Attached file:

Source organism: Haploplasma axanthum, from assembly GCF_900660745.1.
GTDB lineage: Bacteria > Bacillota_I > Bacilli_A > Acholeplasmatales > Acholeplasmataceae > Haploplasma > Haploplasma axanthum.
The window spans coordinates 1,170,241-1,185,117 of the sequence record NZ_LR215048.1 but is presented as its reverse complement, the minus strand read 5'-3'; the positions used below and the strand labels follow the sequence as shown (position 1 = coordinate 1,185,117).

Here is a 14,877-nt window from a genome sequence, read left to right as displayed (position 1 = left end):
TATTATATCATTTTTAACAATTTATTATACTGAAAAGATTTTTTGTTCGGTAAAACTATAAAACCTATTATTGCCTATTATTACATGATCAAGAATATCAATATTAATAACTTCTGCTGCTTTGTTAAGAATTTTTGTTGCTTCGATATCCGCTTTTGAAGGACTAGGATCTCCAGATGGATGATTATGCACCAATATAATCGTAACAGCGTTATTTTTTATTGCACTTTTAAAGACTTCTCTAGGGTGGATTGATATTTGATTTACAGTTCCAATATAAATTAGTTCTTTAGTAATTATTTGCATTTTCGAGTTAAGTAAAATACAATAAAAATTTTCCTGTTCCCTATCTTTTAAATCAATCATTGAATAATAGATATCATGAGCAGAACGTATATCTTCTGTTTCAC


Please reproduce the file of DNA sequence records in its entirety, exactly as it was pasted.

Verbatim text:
Source organism: Haploplasma axanthum, from assembly GCF_900660745.1.
GTDB lineage: Bacteria > Bacillota_I > Bacilli_A > Acholeplasmatales > Acholeplasmataceae > Haploplasma > Haploplasma axanthum.
The window spans coordinates 1,170,241-1,185,117 of the sequence record NZ_LR215048.1 but is presented as its reverse complement, the minus strand read 5'-3'; the positions used below and the strand labels follow the sequence as shown (position 1 = coordinate 1,185,117).

Here is a 14,877-nt window from a genome sequence, read left to right as displayed (position 1 = left end):
TATTATATCATTTTTAACAATTTATTATACTGAAAAGATTTTTTGTTCGGTAAAACTATAAAACCTATTATTGCCTATTATTACATGATCAAGAATATCAATATTAATAACTTCTGCTGCTTTGTTAAGAATTTTTGTTGCTTCGATATCCGCTTTTGAAGGACTAGGATCTCCAGATGGATGATTATGCACCAATATAATCGTAACAGCGTTATTTTTTATTGCACTTTTAAAGACTTCTCTAGGGTGGATTGATATTTGATTTACAGTTCCAATATAAATTAGTTCTTTAGTAATTATTTGCATTTTCGAGTTAAGTAAAATACAATAAAAATTTTCCTGTTCCCTATCTTTTAAATCAATCATTGAATAATAGATATCATGAGCAGAACGTATATCTTCTGTTTCAC